Does all M.2 slot support 5G modem?

I am looking to buy
However, it doesn't have any sim slot.

The suggested solution is to get

I thought that should solve the problem, however this comment reminded me and made me a bit concern, A board with M2 but doesn't have any sim slot. What are possible solutions? - #5 by AndrewZ

I remember that I read somewhere the usb 2.0 interface is required for the 5G modem to work.
(I think it has something to do with the AT command??? Not an expert on this)

I am looking to buy this modem (RM520N-GL),

I am wondering if anyone knows if the device from aliexpress works with 5G modem?

I think my question is more like "does all M.2 slot support 5G modem?"

From what I have read on wikipedia, as long as it is B key or E key, it has usb line.

B Key provides PCIe ×2, SATA USB 2.0 and 3.0, audio, UIM, HSIC, SSIC, I2C and SMBus
E key provides 2 of PCIe ×1, USB 2.0, I2C, SDIO, UART, PCM and CNVi

Am I correct on this?


Dunno about the PCIe, but you probably want USB 3.0 speed for a 5G modem. <- alternative modem ?


Short answer, no.
Long story short, M.2 B Key slot standard, support Pcie, usb3 and the connection for the sim slot.
Pcie version depends on the soc/cpu, there can be m.2 with pcie 4.0, if it is supported by the cpu, but on iot devices, it is pretty rare.
the Pcie part is 2 lines, 3.0 or 4.0 or whatever, and all 5G modules have 1/2 lines Pcie 3.0, or newer 4.0, and USB 3.0 or higher connections.
This is the standard, so pcie 2 lines, usb 3.0 minimum, and Sim connection.
The truth is, almost all device you can find around, have only 1 type of connection, Pcie, or USB. Devices with both connections are still pretty rare, and costly.
Also, Pcie connection, require MHI driver, so need linux kernel 5.15 or higher to work properly, unless you have a backported driver on an older linux kernel.
In the near future, there will be more devices with standard connections, but as of now, to be compatible with a 5G modem, you need a M.2 B Key slot with usb 3.0 link and sim link, so the device should have a sim slot.
Also, need a decent soc to be able to sustain high speed, and a good power supply on the slot, to sustain the power needs of a 5G module, to avoid throttle, or stability problems. Also it needs a good dissipation.
So, there are many requirements, to classify a board good for 5G, just having an M.2 B Key slot doesn't qualify for 5G compatibility.


E Key is for WiFi Modules, not 5G Modules, the slot is different. Also lack Sim connection, so you can't use it. As for M.2 B Key without sim, you could use an adapter with sim slot integrated.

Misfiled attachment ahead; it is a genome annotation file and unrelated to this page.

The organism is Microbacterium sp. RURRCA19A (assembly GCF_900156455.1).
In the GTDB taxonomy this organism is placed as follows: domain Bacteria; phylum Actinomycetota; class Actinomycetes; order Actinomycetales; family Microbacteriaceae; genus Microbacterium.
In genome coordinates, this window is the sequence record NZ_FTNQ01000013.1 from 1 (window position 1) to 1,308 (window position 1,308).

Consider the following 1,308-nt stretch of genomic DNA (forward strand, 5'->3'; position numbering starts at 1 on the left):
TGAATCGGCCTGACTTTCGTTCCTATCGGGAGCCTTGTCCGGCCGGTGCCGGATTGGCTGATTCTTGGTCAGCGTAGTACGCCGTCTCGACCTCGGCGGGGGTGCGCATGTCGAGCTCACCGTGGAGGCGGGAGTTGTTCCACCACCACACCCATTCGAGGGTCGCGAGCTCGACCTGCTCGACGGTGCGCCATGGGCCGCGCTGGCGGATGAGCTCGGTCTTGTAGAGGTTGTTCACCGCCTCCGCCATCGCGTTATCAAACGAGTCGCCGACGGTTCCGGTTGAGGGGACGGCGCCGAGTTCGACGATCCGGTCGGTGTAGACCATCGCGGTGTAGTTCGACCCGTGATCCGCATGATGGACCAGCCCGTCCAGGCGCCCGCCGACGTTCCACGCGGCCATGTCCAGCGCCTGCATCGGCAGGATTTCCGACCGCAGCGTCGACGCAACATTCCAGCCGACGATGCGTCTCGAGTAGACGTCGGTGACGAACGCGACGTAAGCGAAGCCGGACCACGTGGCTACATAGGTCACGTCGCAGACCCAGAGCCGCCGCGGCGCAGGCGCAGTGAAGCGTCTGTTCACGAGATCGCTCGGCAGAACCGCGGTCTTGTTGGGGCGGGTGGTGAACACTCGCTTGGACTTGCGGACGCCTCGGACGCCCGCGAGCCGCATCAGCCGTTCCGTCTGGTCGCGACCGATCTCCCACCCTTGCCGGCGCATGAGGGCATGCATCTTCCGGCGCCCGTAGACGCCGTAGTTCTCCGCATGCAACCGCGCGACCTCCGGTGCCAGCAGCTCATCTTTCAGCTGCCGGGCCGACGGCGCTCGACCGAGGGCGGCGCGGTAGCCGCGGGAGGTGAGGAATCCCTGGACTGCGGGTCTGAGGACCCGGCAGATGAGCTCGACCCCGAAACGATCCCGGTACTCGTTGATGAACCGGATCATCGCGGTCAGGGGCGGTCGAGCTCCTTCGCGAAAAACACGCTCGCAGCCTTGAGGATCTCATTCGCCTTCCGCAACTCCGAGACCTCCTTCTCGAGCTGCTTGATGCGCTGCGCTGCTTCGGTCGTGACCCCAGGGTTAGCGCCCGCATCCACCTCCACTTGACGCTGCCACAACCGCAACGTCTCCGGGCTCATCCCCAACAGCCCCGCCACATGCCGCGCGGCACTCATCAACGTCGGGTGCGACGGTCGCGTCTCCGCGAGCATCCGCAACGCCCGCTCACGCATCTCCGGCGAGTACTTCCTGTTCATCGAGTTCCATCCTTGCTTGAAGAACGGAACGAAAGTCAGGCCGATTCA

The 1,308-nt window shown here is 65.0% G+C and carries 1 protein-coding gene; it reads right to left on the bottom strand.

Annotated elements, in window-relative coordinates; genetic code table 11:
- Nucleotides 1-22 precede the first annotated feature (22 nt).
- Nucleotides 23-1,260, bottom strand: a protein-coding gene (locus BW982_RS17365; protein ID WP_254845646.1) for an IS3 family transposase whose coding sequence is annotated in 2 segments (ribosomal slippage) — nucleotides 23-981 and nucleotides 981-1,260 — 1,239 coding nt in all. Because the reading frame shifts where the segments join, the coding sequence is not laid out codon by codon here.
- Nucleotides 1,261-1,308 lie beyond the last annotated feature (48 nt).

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Thanks. This modem supports e-sim only. It is a great find for those who doesn't need an actual sim.

Thanks. This is a very detail explanation. It answers many of my questions. Thanks again.

One more question, what is the usb interface for?
Does the M.2 5G modem use the usb interface from the M.2 B key slot to transfer data?
(The data here I mean data from internet. The data usage that occur from using 5G to access the internet.)

Lol, the fact is more complex.
Cellular Modems, are real modems, just like old dial up modems, wich used serial connection.
USB is a serial connection, just to say one.
Upon that, modem switched from a serial connection, to a modern tunnel protocols, wich include multiple type of connections on a single link.
Main Protocols are MBIM, old QMI, and a few others, but linux wise QMI and MBIM are common ones.
They create a serial link, a USB to ethernet tunnel, so that the modem data link appear like an Ethernet adapter, and is used to transmit data,and based on the protocol, QMI or MBMI commands link, to send commands to the modem.
The same thing can be done using PCIE, using MBIM protocol and MHI driver under linux, or RNDIS under windows.
So the modem expose multiple links, using tunnel protocol under USB or PCIE connection.
And this because a serial connection can use only PtP protocol, wich would cap around 30 mbit or so speedwise, while mbim and qmi doesn't have any cap protocol wise.
The speed is limited only by the connection itself, so usb 3.0 4,2 gbit or so, including overhead.
PCIE depends on the version, but can reach 10 gbit with 3.0, PCIE 4.0 could reach double that and even more.
PCIE speeds are example, since it's not implemented on many devices yet, but is used to get higher speed with less problems than usb, and offer a better reliable connection theoretically, because the whole point is making a virtual ethernet adapter out of a serial modem.
If you need more info, you can google MBIM QMI, and overall, how a modern cellular modem works nowaday.


Stiel, thanks a lot.

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